In order to derive the oscillator control voltage for the transponder oscillator 60 to phase lock the frequency of operation of the transponder oscillator 60 to the frequency of the received signal obtained from the antenna 50, the output of the multivibrator 56 is applied through a low pass filter 57 to produce a varying DC control level, the magnitude of which is dependent upon relative phase shift of the input signals applied to the set and reset inputs from the amplifier 54 and the frequency divider 64, respectively.

The output of the low pass filter 57 rapidly changes to a different DC level when the input frequency received on the antenna 50 changes in accordance with the FSK signal being transmitted from the interrogation station antenna 17. This change is DC level is applied over the oscillator control lead 61 to the oscillator 60 to shift the frequency of the transponder oscillator 60 until the frequency of the oscillator 60 is four times the received input frequency. When this condition is reached, the DC output of the low pass filter 57 stabilizes at the particular level established by the transmitted frequency from the interrogation station.

This changing DC level from the low pass filter 57 also is applied through an amplifier 67 to a Schmitt trigger circuit 68, the output of which is a reconstructed two level signal, corresponding to the mark and space" input signals applied to the master frequency oscillator 10 from the data input and system logic II in the interrogation station. This reconstructed signal train from the output of the Schmitt trigger circuit 68 is utilized in the transponder circuit to operate the transponder logic system.

Since the transponder unit carried by the vehicle is only required to provide an output when it is within the range of an interrogation station (this range being on the order of only a few hundred feet), it is not necessary that the system logic of the transponder unit be energized continuously. In fact it is desirable that this logic normally is not energized in order to conserve power in the vehicle. As a consequence, the power supplied to the logic portion of the transponder unit normally is off; but when the vehicle carrying the transponder enters into the range of an interrogation station, the output of the Schmitt trigger circuit 68 changes between mark and space signal levels in accordance with the signals being received on the antenna 50 by the transponder. This activity is applied from the Schmitt trigger circuit 68 over a lead 69 to a conventional activity check circuit 70 which provides an output pulse a predetennined time interval after signal activity appears on the lead 69.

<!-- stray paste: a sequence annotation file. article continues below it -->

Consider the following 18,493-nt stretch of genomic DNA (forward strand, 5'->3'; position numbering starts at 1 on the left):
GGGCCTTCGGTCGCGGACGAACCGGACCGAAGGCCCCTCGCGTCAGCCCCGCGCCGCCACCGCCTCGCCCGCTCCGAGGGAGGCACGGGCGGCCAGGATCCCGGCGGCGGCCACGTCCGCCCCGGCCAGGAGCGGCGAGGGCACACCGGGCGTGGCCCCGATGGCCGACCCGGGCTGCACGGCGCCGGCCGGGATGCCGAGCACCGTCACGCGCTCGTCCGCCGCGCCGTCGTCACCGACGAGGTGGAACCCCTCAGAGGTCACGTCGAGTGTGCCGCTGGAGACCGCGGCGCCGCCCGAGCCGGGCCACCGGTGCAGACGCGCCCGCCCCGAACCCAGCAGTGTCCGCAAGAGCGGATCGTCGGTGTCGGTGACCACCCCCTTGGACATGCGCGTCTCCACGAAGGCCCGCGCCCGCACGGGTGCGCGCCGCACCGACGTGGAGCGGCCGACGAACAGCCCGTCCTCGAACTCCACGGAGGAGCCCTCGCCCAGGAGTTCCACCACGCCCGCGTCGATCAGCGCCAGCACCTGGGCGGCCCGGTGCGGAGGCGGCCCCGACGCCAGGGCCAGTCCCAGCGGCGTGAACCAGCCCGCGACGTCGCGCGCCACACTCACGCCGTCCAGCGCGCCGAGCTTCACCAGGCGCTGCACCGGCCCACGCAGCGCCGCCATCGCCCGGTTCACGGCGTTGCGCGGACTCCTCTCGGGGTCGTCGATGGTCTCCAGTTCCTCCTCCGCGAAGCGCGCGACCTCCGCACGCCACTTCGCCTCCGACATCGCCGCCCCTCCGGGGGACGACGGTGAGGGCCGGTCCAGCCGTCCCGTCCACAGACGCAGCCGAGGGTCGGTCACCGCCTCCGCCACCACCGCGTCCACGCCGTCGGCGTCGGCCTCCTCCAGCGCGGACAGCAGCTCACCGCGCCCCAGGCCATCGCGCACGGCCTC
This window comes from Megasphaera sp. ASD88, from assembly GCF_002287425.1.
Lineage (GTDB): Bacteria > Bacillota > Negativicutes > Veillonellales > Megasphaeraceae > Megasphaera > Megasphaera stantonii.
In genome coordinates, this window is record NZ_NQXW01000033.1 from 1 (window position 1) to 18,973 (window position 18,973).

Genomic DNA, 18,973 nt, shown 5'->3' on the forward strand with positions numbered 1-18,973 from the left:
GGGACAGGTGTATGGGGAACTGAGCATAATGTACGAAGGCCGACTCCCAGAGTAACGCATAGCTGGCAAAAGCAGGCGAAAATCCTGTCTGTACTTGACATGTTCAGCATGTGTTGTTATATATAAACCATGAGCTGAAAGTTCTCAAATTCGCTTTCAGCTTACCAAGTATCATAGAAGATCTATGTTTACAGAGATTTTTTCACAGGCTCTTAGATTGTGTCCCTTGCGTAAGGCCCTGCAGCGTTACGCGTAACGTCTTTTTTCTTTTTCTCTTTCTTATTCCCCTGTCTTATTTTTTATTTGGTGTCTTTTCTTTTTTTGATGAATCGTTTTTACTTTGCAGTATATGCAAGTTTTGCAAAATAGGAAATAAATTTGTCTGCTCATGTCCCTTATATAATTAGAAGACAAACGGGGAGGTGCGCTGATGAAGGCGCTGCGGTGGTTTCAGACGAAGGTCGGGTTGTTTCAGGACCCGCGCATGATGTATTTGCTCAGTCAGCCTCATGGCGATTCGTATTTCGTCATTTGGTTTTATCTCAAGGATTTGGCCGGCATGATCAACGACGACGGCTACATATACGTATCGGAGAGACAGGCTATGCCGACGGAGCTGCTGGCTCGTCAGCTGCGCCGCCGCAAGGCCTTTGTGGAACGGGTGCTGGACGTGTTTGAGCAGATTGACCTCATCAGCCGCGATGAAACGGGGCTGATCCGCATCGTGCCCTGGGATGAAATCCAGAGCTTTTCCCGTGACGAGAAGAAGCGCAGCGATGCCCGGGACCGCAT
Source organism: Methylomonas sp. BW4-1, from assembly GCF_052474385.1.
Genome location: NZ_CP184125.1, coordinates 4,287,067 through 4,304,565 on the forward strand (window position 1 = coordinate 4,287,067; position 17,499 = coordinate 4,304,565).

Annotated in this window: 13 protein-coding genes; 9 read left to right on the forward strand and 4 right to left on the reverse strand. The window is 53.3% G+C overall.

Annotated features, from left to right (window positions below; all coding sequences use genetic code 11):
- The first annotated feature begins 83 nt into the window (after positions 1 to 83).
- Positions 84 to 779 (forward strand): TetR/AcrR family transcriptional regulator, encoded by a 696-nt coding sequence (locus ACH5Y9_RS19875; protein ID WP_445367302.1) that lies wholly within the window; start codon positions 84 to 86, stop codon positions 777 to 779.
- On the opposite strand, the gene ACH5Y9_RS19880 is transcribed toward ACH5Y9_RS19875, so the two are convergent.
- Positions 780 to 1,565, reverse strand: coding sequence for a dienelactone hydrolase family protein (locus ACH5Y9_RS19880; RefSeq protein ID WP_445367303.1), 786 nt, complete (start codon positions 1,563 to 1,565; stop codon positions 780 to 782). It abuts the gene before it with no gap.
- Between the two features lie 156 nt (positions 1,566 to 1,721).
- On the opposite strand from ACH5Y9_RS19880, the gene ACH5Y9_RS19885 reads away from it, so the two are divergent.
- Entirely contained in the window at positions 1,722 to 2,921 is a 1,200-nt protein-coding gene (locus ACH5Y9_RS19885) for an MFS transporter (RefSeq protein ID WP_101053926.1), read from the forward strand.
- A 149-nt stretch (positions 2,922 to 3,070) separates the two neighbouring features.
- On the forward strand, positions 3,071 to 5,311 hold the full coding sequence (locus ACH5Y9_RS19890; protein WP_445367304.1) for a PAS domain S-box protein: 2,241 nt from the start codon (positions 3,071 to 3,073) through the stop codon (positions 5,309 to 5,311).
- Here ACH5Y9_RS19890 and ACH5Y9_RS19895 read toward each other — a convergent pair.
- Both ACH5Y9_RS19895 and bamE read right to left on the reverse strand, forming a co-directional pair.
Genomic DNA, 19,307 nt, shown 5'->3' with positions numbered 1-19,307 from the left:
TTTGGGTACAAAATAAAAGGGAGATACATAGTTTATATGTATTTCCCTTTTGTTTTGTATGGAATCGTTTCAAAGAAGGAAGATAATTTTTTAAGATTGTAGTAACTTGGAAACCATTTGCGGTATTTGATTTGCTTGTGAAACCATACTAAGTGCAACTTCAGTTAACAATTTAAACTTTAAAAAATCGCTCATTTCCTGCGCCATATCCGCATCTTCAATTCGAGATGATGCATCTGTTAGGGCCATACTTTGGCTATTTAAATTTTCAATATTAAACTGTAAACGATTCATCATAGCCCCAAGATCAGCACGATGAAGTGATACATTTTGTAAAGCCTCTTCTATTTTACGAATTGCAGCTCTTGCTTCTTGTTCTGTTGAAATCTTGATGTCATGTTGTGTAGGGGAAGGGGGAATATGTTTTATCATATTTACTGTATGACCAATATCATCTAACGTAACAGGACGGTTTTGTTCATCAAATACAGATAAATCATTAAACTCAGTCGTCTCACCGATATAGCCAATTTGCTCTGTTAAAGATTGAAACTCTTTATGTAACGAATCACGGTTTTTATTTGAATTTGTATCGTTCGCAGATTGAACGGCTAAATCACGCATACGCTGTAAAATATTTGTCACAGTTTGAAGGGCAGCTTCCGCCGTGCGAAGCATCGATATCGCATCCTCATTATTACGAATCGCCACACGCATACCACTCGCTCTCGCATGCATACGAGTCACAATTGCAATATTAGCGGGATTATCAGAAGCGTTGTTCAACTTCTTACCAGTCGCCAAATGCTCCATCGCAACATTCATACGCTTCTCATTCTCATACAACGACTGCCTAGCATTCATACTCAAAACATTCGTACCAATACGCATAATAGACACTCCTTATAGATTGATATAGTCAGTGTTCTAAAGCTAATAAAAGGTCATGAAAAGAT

This output pulse is passed through a normally enabled inhibit gate 71 to be utilized to effect the turning on of operating power for the system logic shown in FIG. 2. The power supply circuit and the switch energized by the output of the inhibit gate 71 have not been shown in FIG. 2 since these circuit elements are conventional and may be embodied in number of different forms. The activity check circuit 70 prevents accidental turning on of logic operating power due to spurious noise conditions and the like.

Once power has been applied to the logic portion of the circuit shown in FIG. 2, it then responds to the signals obtained from the output of the Schmitt trigger circuit 68. As stated previously, the trackside interrogation station normally transmits'a continuous sequence of interrogation pulses. As shown in waveform A of FIG. 3, these pulses are in the form of a l millisecond mark pulse followed by a 3 millisecond space pulse, this pattern being continuously repeated. For the purposes of illustration, the mark pulse may be considered to be transmitted at a 47.25 kilohertz rate, with the space pulse being transmitted at a 45.75 kilohertz rate.

At the output of the Schmitt trigger circuit 68, the decoded mark and space pulses are in the form of a high" output for mark and a low output for space and are applied through a pair of inverters 72 and 73 to the clamping input of an astable multivibrator 74, which provides the basic timing reference to decode signals received from the interrogation station. When the output of the Schmitt trigger circuit 68 is a space output, the astable multivibrator 74 is clamped to an off condition of operation with the output then being held high." Reception of the first mark pulse releases the multivibrator 74 for operation to produce a negative going or high to low" pulse transition 0.5 milliseconds following removal of the clamp at its input. The waveform of the multivibrator 74 then becomes positive 1 millisecond after release and negative 1.5 milliseconds after release, etc., as indicated in the waveform shown at the output thereof.

The output signals of the multivibrator 74, are used to drive a two-stage clock counter including a pair of bistable multivibrators 77 and 78, interconnected as a conventional two stage binary counter. These multivibrators 77 and 78 previously have been reset to a clear state of operation by the first positive-going or low-to-high space to mark transition appearing at the output of the Schmitt trigger circuit 68 and applied thereto through the inverter 72 and a second inverter 79 causing the Q outputs of both of the multivibrators 77 and 78 to be low at the start of operation of the circuit and the O outputs both to be high. The trigger inputs to the multivibrators 77 and 78 respond to negative-going pulse transistions; so that the pulse transition at the output of the astable multivibrator 74, occuring 0.5 milliseconds after release of the multivibrator for operation, causes the bistable multivibrator 77 to change states with its 6 output going low and its Q output going high. This change of state of the multivibrator 77, of course, does not affect the multivibrator 78 at this time.